Hemophagocytic lymphohistiocytosis–like hyperinflammation due to a de novo mutation in DPP9

Christine Wolf, Hannah Fischer, Jörn Sven Kühl, Sarah Koss, Rami Abou Jamra, Sven Starke, Jurek Schultz, Stephan Ehl, Katrin Neumann, Catharina Schuetz, Robert Huber, Veit Hornung*, Min Ae Lee-Kirsch*

*Corresponding author for this work

Research output: Contribution to journalArticleResearchpeer-review


Background: Genetic defects in components of inflammasomes can cause autoinflammation. Biallelic loss-of-function mutations in dipeptidyl peptidase 9 (DPP9), a negative regulator of the NLRP1 and CARD8 inflammasomes, have recently been shown to cause an inborn error of immunity characterized by pancytopenia, skin manifestations, and increased susceptibility to infections. Objective: We sought to study the molecular basis of autoinflammation in a patient with severe infancy-onset hyperinflammation associated with signs of fulminant hemophagocytic lymphohistiocytosis. Methods: Using heterologous cell models as well as patient cells, we performed genetic, immunologic, and molecular investigations to identify the genetic cause and to assess the impact of the identified mutation on inflammasome activation. Results: The patient exhibited pancytopenia with decreased neutrophils and T, B, and natural killer cells, and markedly elevated levels of lactate dehydrogenase, ferritin, soluble IL-2 receptor, and triglycerides. In addition, serum levels of IL-1β and IL-18 were massively increased, consistent with inflammasome activation. Genetic analysis revealed a previously undescribed de novo mutation in DPP9 (c.755G>C, p.Arg252Pro) affecting a highly conserved amino acid residue. The mutation led to destabilization of the DPP9 protein as shown in transiently transfected HEK293T cells and in patient-derived induced pluripotent stem cells. Using functional inflammasome assays in HEK293T cells, we demonstrated that mutant DPP9 failed to restrain the NLRP1 and CARD8 inflammasomes, resulting in constitutive inflammasome activation. These findings suggest that the Arg252Pro DPP9 mutation acts in a dominant-negative manner. Conclusions: A de novo mutation in DPP9 leads to severe infancy-onset autoinflammation because of unleashed inflammasome activation.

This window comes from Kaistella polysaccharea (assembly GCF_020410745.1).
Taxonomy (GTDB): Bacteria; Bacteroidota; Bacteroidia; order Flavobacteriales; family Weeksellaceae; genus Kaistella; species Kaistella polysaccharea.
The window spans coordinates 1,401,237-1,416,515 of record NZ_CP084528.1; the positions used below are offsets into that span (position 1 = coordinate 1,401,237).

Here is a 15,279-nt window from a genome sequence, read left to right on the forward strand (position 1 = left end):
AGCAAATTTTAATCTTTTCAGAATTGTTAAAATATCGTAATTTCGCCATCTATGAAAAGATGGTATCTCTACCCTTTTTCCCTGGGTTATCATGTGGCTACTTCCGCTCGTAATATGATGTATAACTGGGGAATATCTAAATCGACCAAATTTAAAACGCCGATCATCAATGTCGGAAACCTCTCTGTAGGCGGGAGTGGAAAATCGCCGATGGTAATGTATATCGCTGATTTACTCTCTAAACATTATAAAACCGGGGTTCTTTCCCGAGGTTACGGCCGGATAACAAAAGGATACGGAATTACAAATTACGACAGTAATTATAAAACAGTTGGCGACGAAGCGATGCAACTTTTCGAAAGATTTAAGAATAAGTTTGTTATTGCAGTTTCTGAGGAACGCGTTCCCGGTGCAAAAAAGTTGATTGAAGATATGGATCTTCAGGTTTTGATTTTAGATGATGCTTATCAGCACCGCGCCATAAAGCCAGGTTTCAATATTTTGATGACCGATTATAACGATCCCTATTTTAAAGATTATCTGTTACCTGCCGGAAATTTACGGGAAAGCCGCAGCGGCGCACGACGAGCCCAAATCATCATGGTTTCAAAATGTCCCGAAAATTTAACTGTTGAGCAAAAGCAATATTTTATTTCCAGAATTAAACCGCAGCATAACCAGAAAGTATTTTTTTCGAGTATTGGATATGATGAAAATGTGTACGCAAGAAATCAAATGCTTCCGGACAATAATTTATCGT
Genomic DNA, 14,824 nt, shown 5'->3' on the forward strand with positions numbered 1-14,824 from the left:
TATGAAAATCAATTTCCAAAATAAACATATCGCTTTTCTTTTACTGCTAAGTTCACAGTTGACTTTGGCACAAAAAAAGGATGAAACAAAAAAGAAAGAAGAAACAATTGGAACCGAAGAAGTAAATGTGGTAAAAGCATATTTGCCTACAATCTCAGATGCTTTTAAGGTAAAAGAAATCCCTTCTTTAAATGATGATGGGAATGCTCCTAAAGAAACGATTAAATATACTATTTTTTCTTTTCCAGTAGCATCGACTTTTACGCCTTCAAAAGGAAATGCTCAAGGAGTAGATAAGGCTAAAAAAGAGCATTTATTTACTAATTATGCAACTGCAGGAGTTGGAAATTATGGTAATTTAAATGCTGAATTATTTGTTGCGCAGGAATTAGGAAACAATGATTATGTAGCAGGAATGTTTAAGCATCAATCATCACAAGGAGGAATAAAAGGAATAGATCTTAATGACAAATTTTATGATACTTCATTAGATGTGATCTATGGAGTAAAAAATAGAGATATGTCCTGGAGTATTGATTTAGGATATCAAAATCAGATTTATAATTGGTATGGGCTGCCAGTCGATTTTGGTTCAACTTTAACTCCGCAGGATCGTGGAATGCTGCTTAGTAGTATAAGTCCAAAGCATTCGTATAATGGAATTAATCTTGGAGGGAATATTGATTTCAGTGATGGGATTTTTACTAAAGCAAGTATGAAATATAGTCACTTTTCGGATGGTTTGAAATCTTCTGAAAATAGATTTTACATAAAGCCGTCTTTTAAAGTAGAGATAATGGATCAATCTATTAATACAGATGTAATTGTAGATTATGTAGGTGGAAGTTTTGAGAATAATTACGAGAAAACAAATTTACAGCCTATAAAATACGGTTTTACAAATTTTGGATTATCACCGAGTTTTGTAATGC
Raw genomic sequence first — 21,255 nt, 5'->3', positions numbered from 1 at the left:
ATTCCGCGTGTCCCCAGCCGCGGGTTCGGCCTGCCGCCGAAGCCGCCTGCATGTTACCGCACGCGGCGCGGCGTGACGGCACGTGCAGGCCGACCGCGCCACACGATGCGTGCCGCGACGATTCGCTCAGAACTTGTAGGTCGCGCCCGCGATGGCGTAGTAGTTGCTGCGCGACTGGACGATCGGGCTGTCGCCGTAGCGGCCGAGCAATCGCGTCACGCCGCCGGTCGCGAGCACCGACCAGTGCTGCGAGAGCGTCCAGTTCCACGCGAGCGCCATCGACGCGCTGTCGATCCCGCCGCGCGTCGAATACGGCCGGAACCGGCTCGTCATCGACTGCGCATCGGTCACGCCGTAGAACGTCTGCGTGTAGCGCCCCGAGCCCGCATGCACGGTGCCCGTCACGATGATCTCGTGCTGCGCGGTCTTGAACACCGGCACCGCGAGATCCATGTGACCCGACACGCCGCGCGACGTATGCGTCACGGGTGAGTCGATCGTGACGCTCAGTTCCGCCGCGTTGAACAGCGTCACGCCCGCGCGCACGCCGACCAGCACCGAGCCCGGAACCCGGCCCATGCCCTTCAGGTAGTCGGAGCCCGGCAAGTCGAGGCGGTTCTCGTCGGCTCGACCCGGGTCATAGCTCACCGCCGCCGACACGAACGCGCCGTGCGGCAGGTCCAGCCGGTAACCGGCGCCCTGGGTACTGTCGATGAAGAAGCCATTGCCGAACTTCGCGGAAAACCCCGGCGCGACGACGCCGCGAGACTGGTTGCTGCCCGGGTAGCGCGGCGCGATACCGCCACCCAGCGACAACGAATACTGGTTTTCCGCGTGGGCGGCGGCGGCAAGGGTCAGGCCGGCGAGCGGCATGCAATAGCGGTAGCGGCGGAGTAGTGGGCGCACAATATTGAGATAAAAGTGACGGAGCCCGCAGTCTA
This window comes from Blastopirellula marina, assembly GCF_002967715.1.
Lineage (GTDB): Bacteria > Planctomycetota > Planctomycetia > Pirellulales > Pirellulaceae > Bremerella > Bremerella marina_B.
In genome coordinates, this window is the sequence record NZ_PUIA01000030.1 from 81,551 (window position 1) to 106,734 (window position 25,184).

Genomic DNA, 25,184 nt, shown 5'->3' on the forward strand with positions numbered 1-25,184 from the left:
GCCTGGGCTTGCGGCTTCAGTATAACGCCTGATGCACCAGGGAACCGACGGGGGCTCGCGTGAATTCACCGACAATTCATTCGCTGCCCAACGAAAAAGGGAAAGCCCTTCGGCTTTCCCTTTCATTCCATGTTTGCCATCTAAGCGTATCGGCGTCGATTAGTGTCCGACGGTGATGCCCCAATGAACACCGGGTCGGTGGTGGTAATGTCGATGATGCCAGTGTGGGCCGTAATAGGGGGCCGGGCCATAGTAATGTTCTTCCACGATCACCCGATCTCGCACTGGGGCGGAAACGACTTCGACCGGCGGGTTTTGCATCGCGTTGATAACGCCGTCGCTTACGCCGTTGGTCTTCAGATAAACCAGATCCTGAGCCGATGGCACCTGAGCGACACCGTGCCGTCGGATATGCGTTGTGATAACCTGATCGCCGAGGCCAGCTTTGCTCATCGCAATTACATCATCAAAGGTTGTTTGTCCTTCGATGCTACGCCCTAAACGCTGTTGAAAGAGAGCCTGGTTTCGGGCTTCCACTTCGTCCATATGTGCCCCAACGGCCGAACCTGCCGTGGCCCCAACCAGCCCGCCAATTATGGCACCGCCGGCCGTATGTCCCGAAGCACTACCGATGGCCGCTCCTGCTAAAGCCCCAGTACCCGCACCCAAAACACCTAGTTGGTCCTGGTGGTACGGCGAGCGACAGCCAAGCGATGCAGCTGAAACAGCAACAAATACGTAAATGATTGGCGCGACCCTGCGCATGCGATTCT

Original languageEnglish
JournalJournal of Allergy and Clinical Immunology
Early online date5 Aug 2023
Publication statusE-pub ahead of print - 5 Aug 2023
Externally publishedYes


  • autoinflammation
  • CARD8
  • DPP9
  • hemophagocytic lymphohistiocytosis
  • IL-18
  • IL-1β
  • Inborn error of immunity
  • inflammasome
  • NLRP1
  • proinflammatory cytokines


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